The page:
Study Compares Surveillance Methods and Schedules in Stage I Testicular Seminoma

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In the phase III TRISST trial reported in the Journal of Clinical Oncology, Joffe et al found that surveillance with magnetic resonance imaging (MRI) was noninferior to computed tomography (CT) in detecting advanced relapse in patients with stage I testicular seminoma who had undergone orchiectomy with no planned adjuvant therapy. A reduced surveillance schedule was also found to be noninferior to a standard schedule.

As stated by the investigators, “Survival in stage I seminoma is almost 100%. CT surveillance is an international standard of care, avoiding adjuvant therapy. In this young population, minimizing irradiation is vital. The Trial of Imaging and Surveillance in Seminoma Testis (TRISST) assessed whether MRIs or a reduced scan schedule could be used without an unacceptable increase in advanced relapses.”

In the open-label multicenter 2 × 2 factorial trial, 699 patients (mean age = 39 years) were randomly assigned between 2008 and 2014 to undergo surveillance with seven CTs (n = 169), seven MRIs (n = 167), three CTs (n = 166), or three MRIs (n = 167). The seven scans were performed at 6, 12, 18, 24, 36, 48, and 60 months; the three scans were performed at 6, 18, and 36 months. The primary outcome measure was 6-year incidence of Royal Marsden Hospital stage ≥ IIC relapse (> 5 cm). The noninferiority criterion was to exclude increases ≥ 5.7% with MRI vs CT and with three scans vs seven scans.

Key Findings

Over a median follow-up of 72 months, any relapse occurred in 82 patients (12%), including 41 in the MRI group and 41 in the CT group. Overall, 76% and 73% of relapses were detected at the scheduled CT and MRI scans, respectively.

Stage ≥ IIC relapse occurred in 10 patients (1.5%), with 2 (0.6%) found in the MRI group and 8 (2.6%) in the CT group. Noninferiority of MRI was demonstrated, with a decrease of 1.9% and 90% confidence interval of –3.5% to –0.3%. Relapse with tumor size ≥ 3 cm occurred in 24 patients (3.6%), with 11 (3.4%) found in the MRI group and 13 (4.1%) in the CT group; noninferiority was shown, with a decrease of 0.8% and 90% confidence interval of –3.3% to 1.7%.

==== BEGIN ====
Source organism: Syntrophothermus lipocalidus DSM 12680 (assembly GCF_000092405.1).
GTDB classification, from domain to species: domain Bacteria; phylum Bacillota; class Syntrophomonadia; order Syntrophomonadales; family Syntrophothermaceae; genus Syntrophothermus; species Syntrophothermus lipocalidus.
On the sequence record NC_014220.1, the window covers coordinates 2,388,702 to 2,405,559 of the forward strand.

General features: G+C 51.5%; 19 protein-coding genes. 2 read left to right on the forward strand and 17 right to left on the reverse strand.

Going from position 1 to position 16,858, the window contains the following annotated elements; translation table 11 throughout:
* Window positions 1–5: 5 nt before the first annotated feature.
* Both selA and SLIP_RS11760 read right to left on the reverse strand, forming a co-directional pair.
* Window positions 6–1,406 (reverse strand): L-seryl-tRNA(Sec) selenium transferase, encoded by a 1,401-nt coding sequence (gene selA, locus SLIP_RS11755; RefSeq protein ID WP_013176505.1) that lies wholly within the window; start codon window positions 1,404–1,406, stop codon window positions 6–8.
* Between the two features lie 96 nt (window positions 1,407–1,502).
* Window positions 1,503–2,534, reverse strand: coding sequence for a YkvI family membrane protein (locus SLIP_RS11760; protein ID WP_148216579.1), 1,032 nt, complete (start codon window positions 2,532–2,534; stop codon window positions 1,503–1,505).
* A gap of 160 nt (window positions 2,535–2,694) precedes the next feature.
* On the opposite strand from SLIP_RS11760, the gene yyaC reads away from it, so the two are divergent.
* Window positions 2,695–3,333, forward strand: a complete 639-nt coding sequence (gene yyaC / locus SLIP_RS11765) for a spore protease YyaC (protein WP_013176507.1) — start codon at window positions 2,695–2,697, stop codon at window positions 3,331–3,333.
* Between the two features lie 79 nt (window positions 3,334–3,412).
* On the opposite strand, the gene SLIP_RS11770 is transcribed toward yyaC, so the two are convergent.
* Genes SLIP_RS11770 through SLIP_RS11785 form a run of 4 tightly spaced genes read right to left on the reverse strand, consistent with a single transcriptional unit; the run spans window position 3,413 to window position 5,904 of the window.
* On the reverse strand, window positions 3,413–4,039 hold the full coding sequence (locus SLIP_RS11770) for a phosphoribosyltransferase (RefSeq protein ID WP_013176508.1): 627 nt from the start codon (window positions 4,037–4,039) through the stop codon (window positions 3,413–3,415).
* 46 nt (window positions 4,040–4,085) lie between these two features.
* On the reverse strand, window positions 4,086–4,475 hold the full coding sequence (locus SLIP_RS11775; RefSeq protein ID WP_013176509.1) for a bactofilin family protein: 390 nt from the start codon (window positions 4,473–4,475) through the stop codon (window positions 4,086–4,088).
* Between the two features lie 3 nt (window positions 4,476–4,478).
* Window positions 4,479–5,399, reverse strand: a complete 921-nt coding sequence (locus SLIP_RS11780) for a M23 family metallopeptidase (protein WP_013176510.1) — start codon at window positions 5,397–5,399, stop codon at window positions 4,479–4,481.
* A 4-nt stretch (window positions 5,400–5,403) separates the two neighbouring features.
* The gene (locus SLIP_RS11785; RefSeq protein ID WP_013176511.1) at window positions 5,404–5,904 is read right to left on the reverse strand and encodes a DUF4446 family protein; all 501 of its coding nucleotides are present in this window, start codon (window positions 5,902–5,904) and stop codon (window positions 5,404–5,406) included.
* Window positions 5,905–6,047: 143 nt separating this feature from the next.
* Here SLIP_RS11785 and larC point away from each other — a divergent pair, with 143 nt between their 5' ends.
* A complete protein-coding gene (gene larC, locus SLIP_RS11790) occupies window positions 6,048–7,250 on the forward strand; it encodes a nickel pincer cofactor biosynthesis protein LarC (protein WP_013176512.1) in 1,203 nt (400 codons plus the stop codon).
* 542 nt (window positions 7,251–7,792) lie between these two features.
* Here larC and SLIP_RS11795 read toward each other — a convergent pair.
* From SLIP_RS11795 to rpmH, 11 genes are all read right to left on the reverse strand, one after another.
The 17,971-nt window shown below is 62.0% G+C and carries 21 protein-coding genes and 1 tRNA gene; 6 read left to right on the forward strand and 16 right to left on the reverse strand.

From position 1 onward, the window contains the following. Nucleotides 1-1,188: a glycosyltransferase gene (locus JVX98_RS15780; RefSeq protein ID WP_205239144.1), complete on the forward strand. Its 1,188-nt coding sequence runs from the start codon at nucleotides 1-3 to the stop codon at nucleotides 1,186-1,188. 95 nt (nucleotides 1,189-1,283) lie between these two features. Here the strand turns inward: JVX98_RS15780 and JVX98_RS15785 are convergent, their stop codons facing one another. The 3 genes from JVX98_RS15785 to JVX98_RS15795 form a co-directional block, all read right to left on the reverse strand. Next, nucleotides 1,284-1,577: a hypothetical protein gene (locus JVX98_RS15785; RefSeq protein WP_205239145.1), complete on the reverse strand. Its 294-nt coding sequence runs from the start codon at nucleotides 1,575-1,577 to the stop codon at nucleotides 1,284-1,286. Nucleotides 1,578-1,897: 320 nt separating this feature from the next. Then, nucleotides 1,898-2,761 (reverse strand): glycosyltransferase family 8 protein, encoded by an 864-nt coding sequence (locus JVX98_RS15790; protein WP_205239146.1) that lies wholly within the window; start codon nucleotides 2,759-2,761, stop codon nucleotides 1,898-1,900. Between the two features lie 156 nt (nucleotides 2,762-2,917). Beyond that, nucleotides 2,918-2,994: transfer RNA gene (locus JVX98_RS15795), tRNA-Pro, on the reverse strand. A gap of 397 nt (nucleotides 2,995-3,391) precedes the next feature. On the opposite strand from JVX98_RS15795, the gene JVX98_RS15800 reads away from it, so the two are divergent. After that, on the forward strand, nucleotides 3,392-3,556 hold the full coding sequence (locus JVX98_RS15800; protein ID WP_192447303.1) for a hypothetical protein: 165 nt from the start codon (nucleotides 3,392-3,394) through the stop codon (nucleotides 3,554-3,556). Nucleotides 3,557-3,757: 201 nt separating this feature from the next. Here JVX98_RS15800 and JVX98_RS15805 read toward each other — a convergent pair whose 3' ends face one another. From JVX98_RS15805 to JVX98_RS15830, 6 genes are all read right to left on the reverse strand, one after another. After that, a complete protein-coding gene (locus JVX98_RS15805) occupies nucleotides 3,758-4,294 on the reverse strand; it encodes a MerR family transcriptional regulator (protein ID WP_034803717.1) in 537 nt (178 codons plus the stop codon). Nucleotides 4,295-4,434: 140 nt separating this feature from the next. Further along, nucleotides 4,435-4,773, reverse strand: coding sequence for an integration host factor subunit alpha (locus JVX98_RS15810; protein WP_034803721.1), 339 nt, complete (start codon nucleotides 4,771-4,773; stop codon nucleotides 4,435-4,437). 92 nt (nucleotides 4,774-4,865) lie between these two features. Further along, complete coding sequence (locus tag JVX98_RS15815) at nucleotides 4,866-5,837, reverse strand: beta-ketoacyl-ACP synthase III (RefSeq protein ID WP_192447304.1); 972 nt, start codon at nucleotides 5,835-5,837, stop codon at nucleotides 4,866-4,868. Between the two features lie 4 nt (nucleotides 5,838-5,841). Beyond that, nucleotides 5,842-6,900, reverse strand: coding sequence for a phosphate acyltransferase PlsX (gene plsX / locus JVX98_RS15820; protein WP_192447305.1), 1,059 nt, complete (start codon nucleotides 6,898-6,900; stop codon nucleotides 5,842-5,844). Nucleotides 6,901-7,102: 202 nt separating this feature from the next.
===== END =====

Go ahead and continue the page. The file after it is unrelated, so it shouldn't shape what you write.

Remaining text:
Stage ≥ IIC relapse was more frequent in the three-scan group (9 cases, 2.8%) than the seven-scan group (1 case, 0.3%); however, noninferiority of three scans was shown, with a 2.5% increase and 90% confidence interval of 1.0% to 4.1%. Four of nine relapses could potentially have been detected earlier with seven instead of three scans. Relapse with tumor size ≥ 3 cm was also more common with three scans (15 cases, 4.7%) than seven scans (9 cases, 2.7%), but noninferiority was maintained with a difference of 2.0% and 90% confidence interval of –0.4% to 4.4%.

Five-year overall survival was 99%, with no tumor-related deaths.

The investigators concluded, “Surveillance is a safe management approach—advanced relapse is rare, salvage treatment successful, and outcomes excellent, regardless of imaging frequency or modality. MRI can be recommended to reduce irradiation; and no adverse impact on long-term outcomes was seen with a reduced schedule.”

Fay H. Cafferty, PhD, of the MRC Clinical Trials Unit at UCL Institute of Clinical Trials & Methodology, London, is the corresponding author for the Journal of Clinical Oncology article.

Disclosure: The study was funded by Cancer Research UK and Medical Research Council Clinical Trials Unit at UCL. For full disclosures of the study authors, visit

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